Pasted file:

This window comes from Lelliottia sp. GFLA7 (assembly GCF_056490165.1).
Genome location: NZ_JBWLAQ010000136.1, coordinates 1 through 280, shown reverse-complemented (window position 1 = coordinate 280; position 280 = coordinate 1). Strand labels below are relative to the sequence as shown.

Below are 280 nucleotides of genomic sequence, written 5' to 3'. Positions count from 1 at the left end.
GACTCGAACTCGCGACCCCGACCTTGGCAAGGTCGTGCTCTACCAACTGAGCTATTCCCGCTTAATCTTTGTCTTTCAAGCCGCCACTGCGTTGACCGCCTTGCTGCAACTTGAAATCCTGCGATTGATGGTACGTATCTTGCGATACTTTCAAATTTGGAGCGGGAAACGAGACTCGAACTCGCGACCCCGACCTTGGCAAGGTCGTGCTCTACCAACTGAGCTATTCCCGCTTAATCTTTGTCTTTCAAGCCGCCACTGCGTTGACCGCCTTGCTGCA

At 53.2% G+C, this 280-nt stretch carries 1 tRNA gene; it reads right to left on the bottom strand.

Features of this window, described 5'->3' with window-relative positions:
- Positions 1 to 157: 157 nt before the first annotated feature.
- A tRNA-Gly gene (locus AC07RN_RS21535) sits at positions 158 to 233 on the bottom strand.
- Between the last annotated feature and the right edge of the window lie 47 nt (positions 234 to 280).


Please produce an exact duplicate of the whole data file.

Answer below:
This window comes from Lelliottia sp. GFLA7 (assembly GCF_056490165.1).
Genome location: NZ_JBWLAQ010000136.1, coordinates 1 through 280, shown reverse-complemented (window position 1 = coordinate 280; position 280 = coordinate 1). Strand labels below are relative to the sequence as shown.

Below are 280 nucleotides of genomic sequence, written 5' to 3'. Positions count from 1 at the left end.
GACTCGAACTCGCGACCCCGACCTTGGCAAGGTCGTGCTCTACCAACTGAGCTATTCCCGCTTAATCTTTGTCTTTCAAGCCGCCACTGCGTTGACCGCCTTGCTGCAACTTGAAATCCTGCGATTGATGGTACGTATCTTGCGATACTTTCAAATTTGGAGCGGGAAACGAGACTCGAACTCGCGACCCCGACCTTGGCAAGGTCGTGCTCTACCAACTGAGCTATTCCCGCTTAATCTTTGTCTTTCAAGCCGCCACTGCGTTGACCGCCTTGCTGCA

At 53.2% G+C, this 280-nt stretch carries 1 tRNA gene; it reads right to left on the bottom strand.

Features of this window, described 5'->3' with window-relative positions:
- Positions 1 to 157: 157 nt before the first annotated feature.
- A tRNA-Gly gene (locus AC07RN_RS21535) sits at positions 158 to 233 on the bottom strand.
- Between the last annotated feature and the right edge of the window lie 47 nt (positions 234 to 280).